Univ Dates: 2011-2015
Degree: MPhys Physics
Degree Level: Postgraduate
Occupation: MarsOne Shortlist, Astrophysics DPhil at Cambridge
Biography: Ryan is passionate about inspiring young people to take an interest in science. In 2014 he was awarded the MPLS Outreach Prize, given in recognition of extensive involvement in public outreach activities in the sciences. Whilst studying for his MPhys at Univ, Ryan became President of the Oxford University Space and Astronomy Society, opening up their talks to the public and running events in local primary schools. He was also President of the Univ Debating Society 2012-2013. He applied for the Mars One project, and is currently one of 100 people around the world being considered for astronaut training for a one-way mission to Mars. Ryan is now undertaking a PhD in Astronomy at the Institute of Astronomy in Cambridge. He received a Tacchi-Fischer Vacation Bursary in 2011, a Univ Scholarship in 2012-2013, 2013-2014 and 2014-2015, and was awarded the Gibbs Prize Parts A & B in 2013 and 2014.
What made to want to go to Univ?
It’s the college that Hawking went to; that really was one of the factors that encouraged me. I first visited Univ on an open day and it was the college that I wanted to visit more than any other. It just completely blew me away when I saw it in reality because obviously you see all of the photographs online and it’s almost like a fairy tale in terms of the architecture, but when you go there and actually meet the people you see the human aspect as well. Every single person there is so passionate and absolutely in love with what they are doing and just the way that everyone is pursuing, fundamentally, the edges of human knowledge and trying to push that forward.
It lived up to expectations?
Coming from quite a disadvantaged background, if I wanted to talk about astrophysics or the nature of life and the universe I didn’t really have anyone to discuss that with. Suddenly I was in an environment where you are at the dinner table and talking about what colour the fur of an antimatter hamster might be or the merits of utilitarianism, for instance. Even if you are talking to people with completely different backgrounds from your own, everyone relishes knowledge and exchange and freedom of ideas.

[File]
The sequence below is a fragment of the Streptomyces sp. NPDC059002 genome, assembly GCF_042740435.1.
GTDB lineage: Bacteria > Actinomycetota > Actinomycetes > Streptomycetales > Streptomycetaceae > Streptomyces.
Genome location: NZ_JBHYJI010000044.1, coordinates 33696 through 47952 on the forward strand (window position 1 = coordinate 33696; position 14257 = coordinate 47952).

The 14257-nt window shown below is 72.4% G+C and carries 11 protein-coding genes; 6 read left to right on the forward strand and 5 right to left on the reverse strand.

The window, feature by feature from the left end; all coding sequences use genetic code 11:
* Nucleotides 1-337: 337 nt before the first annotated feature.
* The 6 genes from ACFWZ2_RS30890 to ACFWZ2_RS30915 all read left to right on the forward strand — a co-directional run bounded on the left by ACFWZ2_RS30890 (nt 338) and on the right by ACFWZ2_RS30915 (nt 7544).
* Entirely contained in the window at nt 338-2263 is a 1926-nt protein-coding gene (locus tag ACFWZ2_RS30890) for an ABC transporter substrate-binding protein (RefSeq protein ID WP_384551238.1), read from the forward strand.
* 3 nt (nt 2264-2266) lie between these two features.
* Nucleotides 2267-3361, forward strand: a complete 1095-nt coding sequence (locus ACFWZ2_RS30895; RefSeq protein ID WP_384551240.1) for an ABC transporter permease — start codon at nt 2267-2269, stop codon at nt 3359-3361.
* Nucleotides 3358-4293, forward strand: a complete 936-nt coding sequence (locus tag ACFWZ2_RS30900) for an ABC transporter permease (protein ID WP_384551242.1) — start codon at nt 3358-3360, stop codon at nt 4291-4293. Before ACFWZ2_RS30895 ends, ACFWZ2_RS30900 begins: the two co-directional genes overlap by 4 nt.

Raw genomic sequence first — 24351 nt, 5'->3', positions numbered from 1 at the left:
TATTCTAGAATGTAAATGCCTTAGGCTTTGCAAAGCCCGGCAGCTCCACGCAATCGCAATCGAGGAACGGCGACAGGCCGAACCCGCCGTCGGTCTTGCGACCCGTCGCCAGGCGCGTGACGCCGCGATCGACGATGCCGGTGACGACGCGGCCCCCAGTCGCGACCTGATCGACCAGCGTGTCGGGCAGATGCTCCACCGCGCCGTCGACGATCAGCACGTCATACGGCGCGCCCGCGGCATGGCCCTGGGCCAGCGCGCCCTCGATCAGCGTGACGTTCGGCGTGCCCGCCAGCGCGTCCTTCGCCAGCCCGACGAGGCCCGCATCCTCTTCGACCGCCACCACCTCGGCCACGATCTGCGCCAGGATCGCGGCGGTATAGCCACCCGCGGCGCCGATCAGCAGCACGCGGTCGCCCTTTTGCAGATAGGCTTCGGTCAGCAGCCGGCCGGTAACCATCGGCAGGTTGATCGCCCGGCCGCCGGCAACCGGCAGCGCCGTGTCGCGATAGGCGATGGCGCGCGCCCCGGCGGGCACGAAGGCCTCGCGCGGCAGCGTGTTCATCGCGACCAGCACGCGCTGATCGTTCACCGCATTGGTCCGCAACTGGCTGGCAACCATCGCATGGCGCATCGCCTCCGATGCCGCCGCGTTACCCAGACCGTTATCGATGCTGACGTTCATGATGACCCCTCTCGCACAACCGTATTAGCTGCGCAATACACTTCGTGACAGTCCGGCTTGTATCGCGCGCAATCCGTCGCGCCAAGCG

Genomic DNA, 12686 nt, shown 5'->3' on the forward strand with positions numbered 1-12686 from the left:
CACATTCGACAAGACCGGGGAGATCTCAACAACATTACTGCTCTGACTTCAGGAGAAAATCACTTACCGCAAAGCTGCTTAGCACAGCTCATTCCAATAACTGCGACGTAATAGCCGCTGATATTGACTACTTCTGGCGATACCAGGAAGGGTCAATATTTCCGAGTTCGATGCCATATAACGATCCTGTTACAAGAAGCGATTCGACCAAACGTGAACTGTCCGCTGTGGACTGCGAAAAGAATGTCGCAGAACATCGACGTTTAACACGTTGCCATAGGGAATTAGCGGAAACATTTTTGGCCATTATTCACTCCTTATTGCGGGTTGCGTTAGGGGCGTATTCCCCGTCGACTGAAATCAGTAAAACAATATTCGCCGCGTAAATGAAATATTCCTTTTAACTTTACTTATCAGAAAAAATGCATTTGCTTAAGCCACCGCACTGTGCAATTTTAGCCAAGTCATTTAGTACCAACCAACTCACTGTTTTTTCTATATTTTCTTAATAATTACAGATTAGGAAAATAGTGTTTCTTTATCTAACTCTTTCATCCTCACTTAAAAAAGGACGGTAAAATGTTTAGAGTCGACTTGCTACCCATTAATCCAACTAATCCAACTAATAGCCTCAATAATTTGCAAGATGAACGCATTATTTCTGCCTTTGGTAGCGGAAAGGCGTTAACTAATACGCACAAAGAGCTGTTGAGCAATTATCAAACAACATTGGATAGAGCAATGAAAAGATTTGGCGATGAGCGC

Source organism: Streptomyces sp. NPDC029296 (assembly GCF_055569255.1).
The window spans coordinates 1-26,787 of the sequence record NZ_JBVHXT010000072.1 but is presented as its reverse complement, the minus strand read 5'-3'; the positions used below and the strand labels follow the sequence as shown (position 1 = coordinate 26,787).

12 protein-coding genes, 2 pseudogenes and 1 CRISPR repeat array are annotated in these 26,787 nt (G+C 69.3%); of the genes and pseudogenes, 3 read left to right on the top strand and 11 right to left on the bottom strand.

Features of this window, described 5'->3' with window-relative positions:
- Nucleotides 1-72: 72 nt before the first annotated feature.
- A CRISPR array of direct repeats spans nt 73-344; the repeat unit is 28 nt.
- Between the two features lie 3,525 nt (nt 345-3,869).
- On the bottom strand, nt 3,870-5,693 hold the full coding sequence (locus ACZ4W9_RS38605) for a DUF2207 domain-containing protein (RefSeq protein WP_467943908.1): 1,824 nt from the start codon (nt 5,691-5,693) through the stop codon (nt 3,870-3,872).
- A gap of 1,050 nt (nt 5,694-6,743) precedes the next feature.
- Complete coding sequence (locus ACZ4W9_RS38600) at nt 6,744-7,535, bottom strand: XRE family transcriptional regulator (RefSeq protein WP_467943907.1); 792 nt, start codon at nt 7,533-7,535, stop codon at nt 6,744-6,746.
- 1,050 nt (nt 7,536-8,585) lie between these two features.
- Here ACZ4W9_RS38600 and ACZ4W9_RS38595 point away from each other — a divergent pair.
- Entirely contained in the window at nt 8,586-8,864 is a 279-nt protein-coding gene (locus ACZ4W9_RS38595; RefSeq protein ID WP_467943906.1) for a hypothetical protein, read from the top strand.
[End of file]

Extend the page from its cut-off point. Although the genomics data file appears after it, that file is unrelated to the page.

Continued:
I think it’s fair to say that Univ gave me an incredible impression even within a few hours of being there.
Who were your inspirations at Univ?
Dr Baird, who taught me Physics in my first year, really left a lasting impression because he actually interviewed me while I was applying to Univ. I remember in my interview we were talking about space and orbital mechanics and then beyond the interview he was saying he had this wonderful app on his iPad that showed you how to calculate orbits. Seeing my stereotype of an Oxford academic, someone with an aging bookcase behind them, bringing over an iPad was wonderful – here is the centre of human knowledge, but wielding modern technology in order to help and engage. Such a memorable image…
So, you enjoyed your interview?
It’s a really good sign when you enjoy your interview – my interview didn’t feel stressful once I started it. I really enjoyed it and we were joking all the time. I remember being asked ‘What sort of mathematics have you been doing recently?’ and I said ‘Integrals, and easy stuff like that.’ Dr Baird said, ‘Oh, they’re easy are they?’ and started throwing loads of them at me. It’s the character of the people that left an immediate impression with me. Dr Baird completely symbolises physics at Univ for me.
How do you see the importance of an event like this?
When people think of Oxford they often think about famous people who have gone there and accomplished something and have perhaps already peaked somehow. I really think this is an attempt to show that these are ambitious people with great potential still to come. This is potentially the next generation of great people that are bring produced and, because we are closer in age to people who may be applying to Univ, it shows that it’s more tangible – you could be like these people in just a few years’ time.